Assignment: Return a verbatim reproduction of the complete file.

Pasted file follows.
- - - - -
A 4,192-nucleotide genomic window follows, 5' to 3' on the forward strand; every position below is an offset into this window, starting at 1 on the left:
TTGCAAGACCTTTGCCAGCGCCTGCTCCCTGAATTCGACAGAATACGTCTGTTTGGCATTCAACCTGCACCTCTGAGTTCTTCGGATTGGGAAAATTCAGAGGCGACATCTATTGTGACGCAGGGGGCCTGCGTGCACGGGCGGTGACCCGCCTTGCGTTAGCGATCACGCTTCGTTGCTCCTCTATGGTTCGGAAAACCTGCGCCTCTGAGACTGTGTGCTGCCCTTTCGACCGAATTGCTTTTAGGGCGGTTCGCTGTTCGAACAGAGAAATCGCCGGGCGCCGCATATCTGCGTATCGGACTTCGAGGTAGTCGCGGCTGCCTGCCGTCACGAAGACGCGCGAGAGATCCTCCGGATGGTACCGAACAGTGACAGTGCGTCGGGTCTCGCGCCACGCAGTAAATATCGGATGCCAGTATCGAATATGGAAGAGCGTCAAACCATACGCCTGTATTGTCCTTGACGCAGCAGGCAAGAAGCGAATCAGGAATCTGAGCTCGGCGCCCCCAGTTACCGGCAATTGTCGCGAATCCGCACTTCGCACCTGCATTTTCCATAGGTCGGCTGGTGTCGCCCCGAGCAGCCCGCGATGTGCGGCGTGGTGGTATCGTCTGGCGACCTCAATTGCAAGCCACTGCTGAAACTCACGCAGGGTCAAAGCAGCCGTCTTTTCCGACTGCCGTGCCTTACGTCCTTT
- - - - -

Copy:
A 4,192-nucleotide genomic window follows, 5' to 3' on the forward strand; every position below is an offset into this window, starting at 1 on the left:
TTGCAAGACCTTTGCCAGCGCCTGCTCCCTGAATTCGACAGAATACGTCTGTTTGGCATTCAACCTGCACCTCTGAGTTCTTCGGATTGGGAAAATTCAGAGGCGACATCTATTGTGACGCAGGGGGCCTGCGTGCACGGGCGGTGACCCGCCTTGCGTTAGCGATCACGCTTCGTTGCTCCTCTATGGTTCGGAAAACCTGCGCCTCTGAGACTGTGTGCTGCCCTTTCGACCGAATTGCTTTTAGGGCGGTTCGCTGTTCGAACAGAGAAATCGCCGGGCGCCGCATATCTGCGTATCGGACTTCGAGGTAGTCGCGGCTGCCTGCCGTCACGAAGACGCGCGAGAGATCCTCCGGATGGTACCGAACAGTGACAGTGCGTCGGGTCTCGCGCCACGCAGTAAATATCGGATGCCAGTATCGAATATGGAAGAGCGTCAAACCATACGCCTGTATTGTCCTTGACGCAGCAGGCAAGAAGCGAATCAGGAATCTGAGCTCGGCGCCCCCAGTTACCGGCAATTGTCGCGAATCCGCACTTCGCACCTGCATTTTCCATAGGTCGGCTGGTGTCGCCCCGAGCAGCCCGCGATGTGCGGCGTGGTGGTATCGTCTGGCGACCTCAATTGCAAGCCACTGCTGAAACTCACGCAGGGTCAAAGCAGCCGTCTTTTCCGACTGCCGTGCCTTACGTCCTTT